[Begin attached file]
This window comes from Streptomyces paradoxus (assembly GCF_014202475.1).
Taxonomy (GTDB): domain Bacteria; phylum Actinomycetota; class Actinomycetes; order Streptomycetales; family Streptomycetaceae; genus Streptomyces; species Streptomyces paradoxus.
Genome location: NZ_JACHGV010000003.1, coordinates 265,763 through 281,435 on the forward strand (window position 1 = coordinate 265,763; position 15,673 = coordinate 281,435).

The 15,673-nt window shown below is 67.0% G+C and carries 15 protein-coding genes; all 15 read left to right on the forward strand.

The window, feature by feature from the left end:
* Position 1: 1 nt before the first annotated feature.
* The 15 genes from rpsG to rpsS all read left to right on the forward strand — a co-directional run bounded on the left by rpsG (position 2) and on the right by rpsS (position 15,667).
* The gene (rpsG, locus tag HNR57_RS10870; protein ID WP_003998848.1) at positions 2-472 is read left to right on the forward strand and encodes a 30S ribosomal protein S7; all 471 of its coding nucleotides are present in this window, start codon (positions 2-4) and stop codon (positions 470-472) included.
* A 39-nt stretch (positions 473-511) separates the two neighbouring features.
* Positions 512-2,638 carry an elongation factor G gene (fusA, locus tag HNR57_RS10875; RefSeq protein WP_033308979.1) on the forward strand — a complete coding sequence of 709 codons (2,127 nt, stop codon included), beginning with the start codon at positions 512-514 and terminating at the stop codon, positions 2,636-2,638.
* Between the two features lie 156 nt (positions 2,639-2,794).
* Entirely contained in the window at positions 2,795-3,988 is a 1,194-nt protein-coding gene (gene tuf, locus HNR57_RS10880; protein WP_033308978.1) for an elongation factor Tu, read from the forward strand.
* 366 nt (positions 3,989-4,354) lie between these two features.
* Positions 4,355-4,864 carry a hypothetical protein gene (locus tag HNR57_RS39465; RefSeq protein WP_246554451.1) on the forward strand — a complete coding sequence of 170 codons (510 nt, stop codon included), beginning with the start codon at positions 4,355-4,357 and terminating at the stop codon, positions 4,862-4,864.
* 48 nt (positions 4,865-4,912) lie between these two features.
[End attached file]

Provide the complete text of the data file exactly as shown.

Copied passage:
This window comes from Streptomyces paradoxus (assembly GCF_014202475.1).
Taxonomy (GTDB): domain Bacteria; phylum Actinomycetota; class Actinomycetes; order Streptomycetales; family Streptomycetaceae; genus Streptomyces; species Streptomyces paradoxus.
Genome location: NZ_JACHGV010000003.1, coordinates 265,763 through 281,435 on the forward strand (window position 1 = coordinate 265,763; position 15,673 = coordinate 281,435).

The 15,673-nt window shown below is 67.0% G+C and carries 15 protein-coding genes; all 15 read left to right on the forward strand.

The window, feature by feature from the left end:
* Position 1: 1 nt before the first annotated feature.
* The 15 genes from rpsG to rpsS all read left to right on the forward strand — a co-directional run bounded on the left by rpsG (position 2) and on the right by rpsS (position 15,667).
* The gene (rpsG, locus tag HNR57_RS10870; protein ID WP_003998848.1) at positions 2-472 is read left to right on the forward strand and encodes a 30S ribosomal protein S7; all 471 of its coding nucleotides are present in this window, start codon (positions 2-4) and stop codon (positions 470-472) included.
* A 39-nt stretch (positions 473-511) separates the two neighbouring features.
* Positions 512-2,638 carry an elongation factor G gene (fusA, locus tag HNR57_RS10875; RefSeq protein WP_033308979.1) on the forward strand — a complete coding sequence of 709 codons (2,127 nt, stop codon included), beginning with the start codon at positions 512-514 and terminating at the stop codon, positions 2,636-2,638.
* Between the two features lie 156 nt (positions 2,639-2,794).
* Entirely contained in the window at positions 2,795-3,988 is a 1,194-nt protein-coding gene (gene tuf, locus HNR57_RS10880; protein WP_033308978.1) for an elongation factor Tu, read from the forward strand.
* 366 nt (positions 3,989-4,354) lie between these two features.
* Positions 4,355-4,864 carry a hypothetical protein gene (locus tag HNR57_RS39465; RefSeq protein WP_246554451.1) on the forward strand — a complete coding sequence of 170 codons (510 nt, stop codon included), beginning with the start codon at positions 4,355-4,357 and terminating at the stop codon, positions 4,862-4,864.
* 48 nt (positions 4,865-4,912) lie between these two features.